I think way too much emphasis is put on the first and last lines and not enough emphasis on what’s between them. Great topic, as always.

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    • Yes. I literally just replied to another comment that the entirety of the work is much more important than just the first or last lines. I mean, what really is there left to say with the very last line? Like I said in the post, I only remember one that really stuck with me.

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  9. I don’t know how I feel about last lines, but endings are important. I like satisfying endings. I remember a sentence from the last page of Gone with the Wind, a classic novel by Margaret Mitchell. It made me furious. It made me cry. The line was, “Frankly, Scarlet, I don’t give a damn.” There may have been a few phrases following, but this line will never be forgotten by anyone that read the book or saw the movie.

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    • That seems to be what others are saying, and I agree. The last chapter or two is important. The last line, eh. Another person mentioned that line. And I’d heard it before now, though I haven’t read the book.

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  10. I think its important to leave a lasting impression on the reader. But it’s more the last page or last few pages that do that rather than the last line. Though I do know the last line of the final Harry Potter book strangely enough…

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  11. I can’t name any specific last lines, but I do take notice of them when they’re in front of me. A last line can give you a feel of completion and peace, or leave you hanging and make you throw a book across the room, grab your keys, and go straight to the store to buy the next one. (No joke. This has totally happened to me in the days before e-books.) Or, as has also happened, a last line can make me swear to never buy a book by the same author again, because the ending was weak and dissatisfying. So, while they don’t have the immediacy of recollection of say Hamlet’s famous monologue, I also think they’re extremely important in achieving a sense of completion and and overall satyisfying reading experience.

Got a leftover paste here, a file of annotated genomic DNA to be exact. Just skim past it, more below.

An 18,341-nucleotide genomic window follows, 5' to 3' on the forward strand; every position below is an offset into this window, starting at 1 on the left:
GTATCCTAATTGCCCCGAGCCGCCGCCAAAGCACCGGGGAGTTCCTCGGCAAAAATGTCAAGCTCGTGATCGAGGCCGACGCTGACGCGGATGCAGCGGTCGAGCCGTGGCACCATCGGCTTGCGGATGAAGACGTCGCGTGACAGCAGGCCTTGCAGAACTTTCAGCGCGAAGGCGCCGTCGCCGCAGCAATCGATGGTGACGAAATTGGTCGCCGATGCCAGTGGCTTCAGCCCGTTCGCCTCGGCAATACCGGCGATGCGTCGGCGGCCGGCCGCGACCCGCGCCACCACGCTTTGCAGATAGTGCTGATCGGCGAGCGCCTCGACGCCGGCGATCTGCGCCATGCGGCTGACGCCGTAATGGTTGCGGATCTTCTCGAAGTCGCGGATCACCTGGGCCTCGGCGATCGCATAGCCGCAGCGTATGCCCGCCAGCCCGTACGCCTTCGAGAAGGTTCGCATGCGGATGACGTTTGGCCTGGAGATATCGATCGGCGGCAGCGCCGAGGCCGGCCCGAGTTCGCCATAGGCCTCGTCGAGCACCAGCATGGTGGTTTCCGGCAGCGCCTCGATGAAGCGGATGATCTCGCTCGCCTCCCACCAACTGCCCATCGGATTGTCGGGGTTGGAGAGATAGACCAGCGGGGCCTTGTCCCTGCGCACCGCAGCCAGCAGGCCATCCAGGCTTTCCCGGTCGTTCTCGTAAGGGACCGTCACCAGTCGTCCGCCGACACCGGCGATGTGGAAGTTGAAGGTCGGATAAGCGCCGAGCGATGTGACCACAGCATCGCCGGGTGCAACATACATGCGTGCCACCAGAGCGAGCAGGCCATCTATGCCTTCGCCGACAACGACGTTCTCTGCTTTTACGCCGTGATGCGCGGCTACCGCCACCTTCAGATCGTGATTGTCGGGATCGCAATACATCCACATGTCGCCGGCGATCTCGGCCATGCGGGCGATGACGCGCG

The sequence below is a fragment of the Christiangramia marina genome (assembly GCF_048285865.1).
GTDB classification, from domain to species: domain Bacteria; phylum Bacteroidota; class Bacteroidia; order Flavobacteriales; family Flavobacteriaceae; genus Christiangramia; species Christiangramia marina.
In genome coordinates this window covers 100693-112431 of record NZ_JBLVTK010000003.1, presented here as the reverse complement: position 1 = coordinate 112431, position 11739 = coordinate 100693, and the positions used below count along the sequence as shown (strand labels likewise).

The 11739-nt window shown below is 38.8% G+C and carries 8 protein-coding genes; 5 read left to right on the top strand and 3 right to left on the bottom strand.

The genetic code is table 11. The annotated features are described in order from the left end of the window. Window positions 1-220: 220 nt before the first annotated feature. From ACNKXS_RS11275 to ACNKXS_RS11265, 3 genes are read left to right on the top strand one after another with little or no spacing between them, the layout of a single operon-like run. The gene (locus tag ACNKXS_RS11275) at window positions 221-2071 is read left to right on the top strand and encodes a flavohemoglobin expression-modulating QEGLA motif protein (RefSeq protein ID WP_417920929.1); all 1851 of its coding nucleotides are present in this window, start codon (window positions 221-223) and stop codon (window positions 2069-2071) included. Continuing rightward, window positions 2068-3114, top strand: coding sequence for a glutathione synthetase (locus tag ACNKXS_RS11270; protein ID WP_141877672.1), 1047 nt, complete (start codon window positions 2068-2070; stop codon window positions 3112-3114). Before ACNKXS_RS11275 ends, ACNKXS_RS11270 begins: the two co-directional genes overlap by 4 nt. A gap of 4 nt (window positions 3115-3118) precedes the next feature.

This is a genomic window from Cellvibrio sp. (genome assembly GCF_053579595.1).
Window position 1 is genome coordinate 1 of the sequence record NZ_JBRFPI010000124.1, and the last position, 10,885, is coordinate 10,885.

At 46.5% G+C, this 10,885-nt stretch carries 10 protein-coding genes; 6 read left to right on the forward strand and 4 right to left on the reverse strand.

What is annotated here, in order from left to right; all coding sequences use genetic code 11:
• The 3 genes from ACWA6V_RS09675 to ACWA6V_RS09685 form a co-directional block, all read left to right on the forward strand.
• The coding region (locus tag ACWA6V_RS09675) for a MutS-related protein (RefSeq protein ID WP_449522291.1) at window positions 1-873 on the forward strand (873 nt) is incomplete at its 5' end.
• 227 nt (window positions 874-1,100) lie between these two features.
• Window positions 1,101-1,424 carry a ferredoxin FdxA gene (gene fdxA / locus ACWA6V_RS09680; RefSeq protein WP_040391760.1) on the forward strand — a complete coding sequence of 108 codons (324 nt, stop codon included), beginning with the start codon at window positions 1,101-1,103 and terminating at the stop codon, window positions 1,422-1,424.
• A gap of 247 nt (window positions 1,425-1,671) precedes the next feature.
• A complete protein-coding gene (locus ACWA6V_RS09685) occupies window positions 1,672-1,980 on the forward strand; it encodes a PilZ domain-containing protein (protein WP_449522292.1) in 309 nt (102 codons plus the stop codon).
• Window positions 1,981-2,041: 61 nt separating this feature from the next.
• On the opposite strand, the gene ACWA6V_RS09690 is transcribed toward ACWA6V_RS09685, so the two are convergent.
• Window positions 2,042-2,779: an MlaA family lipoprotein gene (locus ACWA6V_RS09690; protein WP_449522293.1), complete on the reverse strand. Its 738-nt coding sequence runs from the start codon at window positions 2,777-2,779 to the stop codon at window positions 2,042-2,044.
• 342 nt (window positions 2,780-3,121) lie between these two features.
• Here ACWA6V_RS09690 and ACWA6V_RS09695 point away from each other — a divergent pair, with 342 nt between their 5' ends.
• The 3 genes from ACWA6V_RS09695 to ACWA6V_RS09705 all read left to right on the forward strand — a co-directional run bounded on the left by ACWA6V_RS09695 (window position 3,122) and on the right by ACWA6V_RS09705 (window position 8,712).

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    • Hahaha I don’t read series books back to back, soooo I’ve never experienced what you described. But would you agree that the last chapter or two is more important than the final line?

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      • Some have ended on such cliffhangers it couldn’t be helped. 🙂

        I don’t know that I necessarily agree, but can see how that would be uniquely more pertinent in a crime drama or mystery. It’s not universal. That’s not to downplay that those final chapters are important (and Harry Potter is an excellent example, as at least half of fans of the series like to pretend the epilogue doesn’t exist.), but rather that the last line is the seal. A crappy last line is a bit like mailing a package without sealing it; you’ve sent it out, but who knows if it’s going to reach your recipient in one piece if you don’t wrap it up well. As a poet, I may feel the importance of a solid closer more than average, though.

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  12. I can remember a few, but I don’t know if they have any impact on whether or not I’ll remember or like a book. I think there was once a time when those last liner were magical and important.

    This is not such a time.